May I ask you to expand on your thoughts on how this has been playing out? As I've been reading the court documents and related articles, the big fat white elephant in the room is that all these legal actions have focused on one person... not the system. The lawsuit brought against Ms. Davis was totally and completely personal; i.e., the plaintiffs demanded that Kim Davis personally issue their marriage license. In other words, the action was not brought against the governing authorities, nor was it brought against the office, but against Kim Davis specifically. That is a HUGE red flag for me.

First, would not any court ruling therefore only apply to Ms. Davis, but not her predecessors nor the governing (county and/or state) authorities?

Second, wouldn't it have been more practical and effective for the state and/or county to be sued to bring the county clerk's office into conformance with the law for now and eternity?

Third, therefore, isn't this really an attack on individual rights as opposed to an attack on lack of due process?

I ask these questions sincerely and will appreciate your thoughts on the matter... pretty please?



posted on Sep, 9 2015 @ 02:27 PM
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a reply to: Krazysh0t


We already know that, as of last Friday, the forms were alter to omit Km Davis' name, and her attorney mocked the effort, saying that licenses were null and void, and not worth the paper they were printed on. Why? Signatory and certification laws is my guess.


I had to laugh at that... but in the best way... you were the one to tell me that Fox News wasn't worth watching -- and you were right!!!

During the Baltimore riots, I tuned into Fox News just long enough to find out how right you were and it wasn't long until I switched to CNN. They weren't too much better but that's why I don't watch the news -- so no surprise there!



posted on Sep, 9 2015 @ 02:41 PM
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originally posted by: windword
a reply to: Boadicea

Exactly! It's not my wording, that's the wording in the RFRA.


LOL at me!!! You're right. One of many wishy-washy things that got me so confused and befuddled by reading about the RFRA and the court rulings.


Yeah? I'm not seeing it. Her office is issuing same sex marriage licenses, and her lawyer is objecting to that as a legal "reasonable accommodation". She lost her round with 6th Circuit Court and is asking the Supreme Court for a "stay", to allow her to continue to unequivocally refuse to issue same sex licenses from her officer, until she can appeal to the 9th Circuit Court.

The people that won here, imo, are the same sex couples that were originally refused marriage licenses, who brought this before the judge in the first place. Since her county clerk office issued them, in Ms Davis' absence, the judge ordered Kim Davis released, and ordered her to continue to allow same sex marriage licenses to be issued, from here on out.


Exactly -- Ms. Davis got her reasonable accommodation under the law... if she's not happy about that reasonable accommodation, well, okay. (I'm waiting to see where she takes it from here... and I'm wondering how much her wunderkind lawyers will influence that for their own political purposes...). But the law was followed, her legal rights were respected and addressed -- despite the best efforts of many -- which is a win for all of us. Especially, but not limited to, those couples who were denied a marriage license and equal opportunity under the law.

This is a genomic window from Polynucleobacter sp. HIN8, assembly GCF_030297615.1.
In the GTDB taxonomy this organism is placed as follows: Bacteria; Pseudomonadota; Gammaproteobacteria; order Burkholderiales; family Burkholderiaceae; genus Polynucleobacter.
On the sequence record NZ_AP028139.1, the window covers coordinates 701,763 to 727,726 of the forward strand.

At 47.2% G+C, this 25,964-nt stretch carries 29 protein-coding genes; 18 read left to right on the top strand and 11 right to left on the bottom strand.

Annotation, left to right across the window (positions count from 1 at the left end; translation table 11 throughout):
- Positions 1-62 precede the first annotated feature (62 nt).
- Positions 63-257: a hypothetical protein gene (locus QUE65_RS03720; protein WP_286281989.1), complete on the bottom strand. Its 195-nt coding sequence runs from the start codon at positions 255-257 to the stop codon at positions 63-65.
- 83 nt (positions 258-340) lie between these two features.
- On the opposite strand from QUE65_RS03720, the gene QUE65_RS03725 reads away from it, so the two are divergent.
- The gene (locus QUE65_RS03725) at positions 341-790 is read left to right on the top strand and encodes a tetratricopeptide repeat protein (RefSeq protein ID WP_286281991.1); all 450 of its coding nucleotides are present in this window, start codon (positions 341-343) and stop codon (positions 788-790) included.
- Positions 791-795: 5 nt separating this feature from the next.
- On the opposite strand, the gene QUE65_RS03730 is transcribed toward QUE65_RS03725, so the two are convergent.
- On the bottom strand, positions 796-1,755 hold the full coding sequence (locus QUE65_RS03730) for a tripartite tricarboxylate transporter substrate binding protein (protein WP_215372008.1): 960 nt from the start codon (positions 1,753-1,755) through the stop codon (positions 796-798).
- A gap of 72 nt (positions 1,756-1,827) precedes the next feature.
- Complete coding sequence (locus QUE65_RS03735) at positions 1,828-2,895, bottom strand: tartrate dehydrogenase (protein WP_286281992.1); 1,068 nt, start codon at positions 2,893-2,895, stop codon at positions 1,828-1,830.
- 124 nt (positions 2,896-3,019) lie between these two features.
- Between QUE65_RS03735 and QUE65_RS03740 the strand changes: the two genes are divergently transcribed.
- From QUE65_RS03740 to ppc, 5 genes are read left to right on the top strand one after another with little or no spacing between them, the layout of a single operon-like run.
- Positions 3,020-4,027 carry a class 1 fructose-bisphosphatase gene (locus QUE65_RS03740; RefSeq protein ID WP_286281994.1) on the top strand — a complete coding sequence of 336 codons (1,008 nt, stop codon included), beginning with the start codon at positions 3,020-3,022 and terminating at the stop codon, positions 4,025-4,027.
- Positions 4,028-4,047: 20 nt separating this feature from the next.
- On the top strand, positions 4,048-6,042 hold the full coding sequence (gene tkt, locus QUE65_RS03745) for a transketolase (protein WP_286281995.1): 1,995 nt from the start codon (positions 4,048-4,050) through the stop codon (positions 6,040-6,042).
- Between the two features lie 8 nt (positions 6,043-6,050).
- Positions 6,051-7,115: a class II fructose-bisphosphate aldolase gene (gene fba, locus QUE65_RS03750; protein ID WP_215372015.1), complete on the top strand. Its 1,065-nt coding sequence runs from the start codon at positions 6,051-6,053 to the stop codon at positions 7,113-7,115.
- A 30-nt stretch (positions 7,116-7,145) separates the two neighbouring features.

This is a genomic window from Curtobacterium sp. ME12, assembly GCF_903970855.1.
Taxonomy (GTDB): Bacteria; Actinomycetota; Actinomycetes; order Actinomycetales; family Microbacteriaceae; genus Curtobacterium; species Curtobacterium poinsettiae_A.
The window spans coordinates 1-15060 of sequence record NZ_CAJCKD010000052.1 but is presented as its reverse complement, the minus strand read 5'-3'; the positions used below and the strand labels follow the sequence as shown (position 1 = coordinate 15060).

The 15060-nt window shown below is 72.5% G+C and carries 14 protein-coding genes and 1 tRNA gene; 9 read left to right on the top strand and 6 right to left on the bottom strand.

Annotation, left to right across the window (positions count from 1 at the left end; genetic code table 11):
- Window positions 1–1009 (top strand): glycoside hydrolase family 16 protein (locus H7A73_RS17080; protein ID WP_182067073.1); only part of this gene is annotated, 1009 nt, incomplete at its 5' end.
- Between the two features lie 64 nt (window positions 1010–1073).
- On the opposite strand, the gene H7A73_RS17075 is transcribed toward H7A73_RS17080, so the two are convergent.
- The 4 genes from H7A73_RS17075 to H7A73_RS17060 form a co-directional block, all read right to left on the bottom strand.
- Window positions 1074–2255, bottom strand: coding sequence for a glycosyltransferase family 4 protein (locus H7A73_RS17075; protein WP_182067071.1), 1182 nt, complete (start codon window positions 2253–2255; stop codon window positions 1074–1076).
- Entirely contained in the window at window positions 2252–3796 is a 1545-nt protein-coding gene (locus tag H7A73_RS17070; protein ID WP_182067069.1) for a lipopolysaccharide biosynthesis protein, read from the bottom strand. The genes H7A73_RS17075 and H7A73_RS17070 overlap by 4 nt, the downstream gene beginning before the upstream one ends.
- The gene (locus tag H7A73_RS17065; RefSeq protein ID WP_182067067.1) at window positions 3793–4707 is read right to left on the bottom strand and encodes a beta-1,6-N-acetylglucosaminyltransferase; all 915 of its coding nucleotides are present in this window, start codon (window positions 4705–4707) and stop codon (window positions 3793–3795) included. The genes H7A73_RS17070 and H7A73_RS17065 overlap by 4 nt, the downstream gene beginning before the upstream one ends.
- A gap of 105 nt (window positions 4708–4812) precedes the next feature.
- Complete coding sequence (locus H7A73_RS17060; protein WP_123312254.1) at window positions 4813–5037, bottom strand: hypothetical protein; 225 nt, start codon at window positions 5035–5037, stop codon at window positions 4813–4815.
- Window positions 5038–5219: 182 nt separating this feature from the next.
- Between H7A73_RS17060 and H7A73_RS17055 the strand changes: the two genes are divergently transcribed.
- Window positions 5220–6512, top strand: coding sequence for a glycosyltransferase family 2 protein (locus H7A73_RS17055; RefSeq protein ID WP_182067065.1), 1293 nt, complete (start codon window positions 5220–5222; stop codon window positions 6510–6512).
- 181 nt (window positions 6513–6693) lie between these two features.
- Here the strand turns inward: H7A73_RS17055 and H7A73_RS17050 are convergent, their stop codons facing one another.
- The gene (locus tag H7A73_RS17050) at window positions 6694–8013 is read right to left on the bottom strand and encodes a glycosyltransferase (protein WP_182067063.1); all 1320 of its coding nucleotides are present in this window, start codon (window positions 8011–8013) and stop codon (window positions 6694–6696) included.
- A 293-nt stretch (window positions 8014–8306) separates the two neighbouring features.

Oh.....It's not over! LOL Batten down the hatches!



You're right again! This apparently ain't over by a long shot!!!

But I want the process to play out. It must play out for everyone's benefits -- the good, the bad, and the ugly.



posted on Sep, 9 2015 @ 02:45 PM
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To all --

I'm doing my best to keep up with everyone's replies and I have the feeling I'm missing some despite my best efforts... I apologize. I keep getting lost in my own thread!!! If I haven't replied to a comment, its merely incompetence not deliberate avoidance so feel free to poke me...

And thanks to everyone for your comments. Agree or disagree, all are appreciated



posted on Sep, 9 2015 @ 03:26 PM
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a reply to: Boadicea




First, would not any court ruling therefore only apply to Ms. Davis, but not her predecessors nor the governing (county and/or state) authorities?


The Contempt of Court charge was against her personally. She, personally, needs to follow the law. The law applies to all, even Ms Davis' predecessors.



Second, wouldn't it have been more practical and effective for the state and/or county to be sued to bring the county clerk's office into conformance with the law for now and eternity?

Third, therefore, isn't this really an attack on individual rights as opposed to an attack on lack of due process?


Kim Davis, filed suit against Governor Beshear on August 4, 2015.

Case: 0:15-cv-00044-DLB Doc #: 33 Filed: 08/04/15 Page: 1 of 32 - Page ID#: 701

Fasten your seat belts!
edit on 9-9-2015 by windword because: (no reason given)



posted on Sep, 9 2015 @ 03:28 PM
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I'm in disbelief that she didn't lose her job. Who cares what her religion is. Most people don't even believe in these fairy tales anyways. Yet, she has a right to deny someone's rights?

If this is a reflection of the Christian faith, then they are some of the most hateful and spiteful people I know. Maybe we should start protesting to remove these churches from our neighborhoods. Seems all they like to spread is hate anyways.